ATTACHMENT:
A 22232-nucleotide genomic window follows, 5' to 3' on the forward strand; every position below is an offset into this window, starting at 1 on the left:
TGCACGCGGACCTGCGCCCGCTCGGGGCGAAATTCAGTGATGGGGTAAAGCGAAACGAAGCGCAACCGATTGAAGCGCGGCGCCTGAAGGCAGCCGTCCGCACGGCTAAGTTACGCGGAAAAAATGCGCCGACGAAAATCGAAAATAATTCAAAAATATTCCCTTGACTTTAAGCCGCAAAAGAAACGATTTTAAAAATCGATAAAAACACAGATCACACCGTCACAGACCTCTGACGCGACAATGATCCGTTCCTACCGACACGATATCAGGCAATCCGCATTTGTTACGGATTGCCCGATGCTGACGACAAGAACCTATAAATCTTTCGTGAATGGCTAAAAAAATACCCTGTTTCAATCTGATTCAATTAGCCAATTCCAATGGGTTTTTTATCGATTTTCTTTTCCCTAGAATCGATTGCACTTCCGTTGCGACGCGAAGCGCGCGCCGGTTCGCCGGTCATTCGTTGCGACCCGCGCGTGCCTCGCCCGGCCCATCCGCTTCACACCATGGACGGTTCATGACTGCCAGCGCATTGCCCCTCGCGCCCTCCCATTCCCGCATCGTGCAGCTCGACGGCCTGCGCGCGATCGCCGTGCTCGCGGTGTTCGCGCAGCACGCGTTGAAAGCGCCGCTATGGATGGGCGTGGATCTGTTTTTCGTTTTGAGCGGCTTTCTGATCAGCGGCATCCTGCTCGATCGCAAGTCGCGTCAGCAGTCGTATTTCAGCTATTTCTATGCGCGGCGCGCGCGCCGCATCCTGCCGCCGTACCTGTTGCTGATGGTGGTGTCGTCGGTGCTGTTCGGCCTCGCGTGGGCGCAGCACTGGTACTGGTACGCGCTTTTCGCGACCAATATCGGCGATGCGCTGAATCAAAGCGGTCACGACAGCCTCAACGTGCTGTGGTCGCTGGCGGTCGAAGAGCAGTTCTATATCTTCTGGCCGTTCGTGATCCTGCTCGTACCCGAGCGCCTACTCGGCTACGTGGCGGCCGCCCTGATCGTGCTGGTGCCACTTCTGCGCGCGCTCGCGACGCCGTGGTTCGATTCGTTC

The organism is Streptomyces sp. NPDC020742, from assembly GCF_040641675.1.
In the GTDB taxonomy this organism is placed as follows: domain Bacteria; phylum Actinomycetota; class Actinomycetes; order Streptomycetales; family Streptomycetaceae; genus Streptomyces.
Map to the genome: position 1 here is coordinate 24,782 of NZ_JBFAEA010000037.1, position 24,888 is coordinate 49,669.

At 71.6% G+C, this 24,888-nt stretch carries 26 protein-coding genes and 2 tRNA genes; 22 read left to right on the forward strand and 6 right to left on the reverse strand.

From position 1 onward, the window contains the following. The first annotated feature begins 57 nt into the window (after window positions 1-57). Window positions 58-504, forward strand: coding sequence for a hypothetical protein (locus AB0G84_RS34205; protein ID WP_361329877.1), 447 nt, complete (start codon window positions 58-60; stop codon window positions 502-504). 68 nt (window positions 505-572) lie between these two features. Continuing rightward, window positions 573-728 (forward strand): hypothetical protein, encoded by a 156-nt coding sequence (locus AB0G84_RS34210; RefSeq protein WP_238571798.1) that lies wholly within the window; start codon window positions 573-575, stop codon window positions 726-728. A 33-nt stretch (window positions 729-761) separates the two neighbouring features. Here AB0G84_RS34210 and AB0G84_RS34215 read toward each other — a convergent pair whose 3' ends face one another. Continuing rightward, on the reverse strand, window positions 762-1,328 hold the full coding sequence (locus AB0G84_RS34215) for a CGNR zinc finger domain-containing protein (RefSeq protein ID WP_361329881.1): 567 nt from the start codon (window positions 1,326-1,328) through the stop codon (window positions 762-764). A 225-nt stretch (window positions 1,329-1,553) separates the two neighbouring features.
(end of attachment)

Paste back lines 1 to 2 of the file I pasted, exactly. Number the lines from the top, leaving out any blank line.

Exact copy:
A 22232-nucleotide genomic window follows, 5' to 3' on the forward strand; every position below is an offset into this window, starting at 1 on the left:
TGCACGCGGACCTGCGCCCGCTCGGGGCGAAATTCAGTGATGGGGTAAAGCGAAACGAAGCGCAACCGATTGAAGCGCGGCGCCTGAAGGCAGCCGTCCGCACGGCTAAGTTACGCGGAAAAAATGCGCCGACGAAAATCGAAAATAATTCAAAAATATTCCCTTGACTTTAAGCCGCAAAAGAAACGATTTTAAAAATCGATAAAAACACAGATCACACCGTCACAGACCTCTGACGCGACAATGATCCGTTCCTACCGACACGATATCAGGCAATCCGCATTTGTTACGGATTGCCCGATGCTGACGACAAGAACCTATAAATCTTTCGTGAATGGCTAAAAAAATACCCTGTTTCAATCTGATTCAATTAGCCAATTCCAATGGGTTTTTTATCGATTTTCTTTTCCCTAGAATCGATTGCACTTCCGTTGCGACGCGAAGCGCGCGCCGGTTCGCCGGTCATTCGTTGCGACCCGCGCGTGCCTCGCCCGGCCCATCCGCTTCACACCATGGACGGTTCATGACTGCCAGCGCATTGCCCCTCGCGCCCTCCCATTCCCGCATCGTGCAGCTCGACGGCCTGCGCGCGATCGCCGTGCTCGCGGTGTTCGCGCAGCACGCGTTGAAAGCGCCGCTATGGATGGGCGTGGATCTGTTTTTCGTTTTGAGCGGCTTTCTGATCAGCGGCATCCTGCTCGATCGCAAGTCGCGTCAGCAGTCGTATTTCAGCTATTTCTATGCGCGGCGCGCGCGCCGCATCCTGCCGCCGTACCTGTTGCTGATGGTGGTGTCGTCGGTGCTGTTCGGCCTCGCGTGGGCGCAGCACTGGTACTGGTACGCGCTTTTCGCGACCAATATCGGCGATGCGCTGAATCAAAGCGGTCACGACAGCCTCAACGTGCTGTGGTCGCTGGCGGTCGAAGAGCAGTTCTATATCTTCTGGCCGTTCGTGATCCTGCTCGTACCCGAGCGCCTACTCGGCTACGTGGCGGCCGCCCTGATCGTGCTGGTGCCACTTCTGCGCGCGCTCGCGACGCCGTGGTTCGATTCGTTC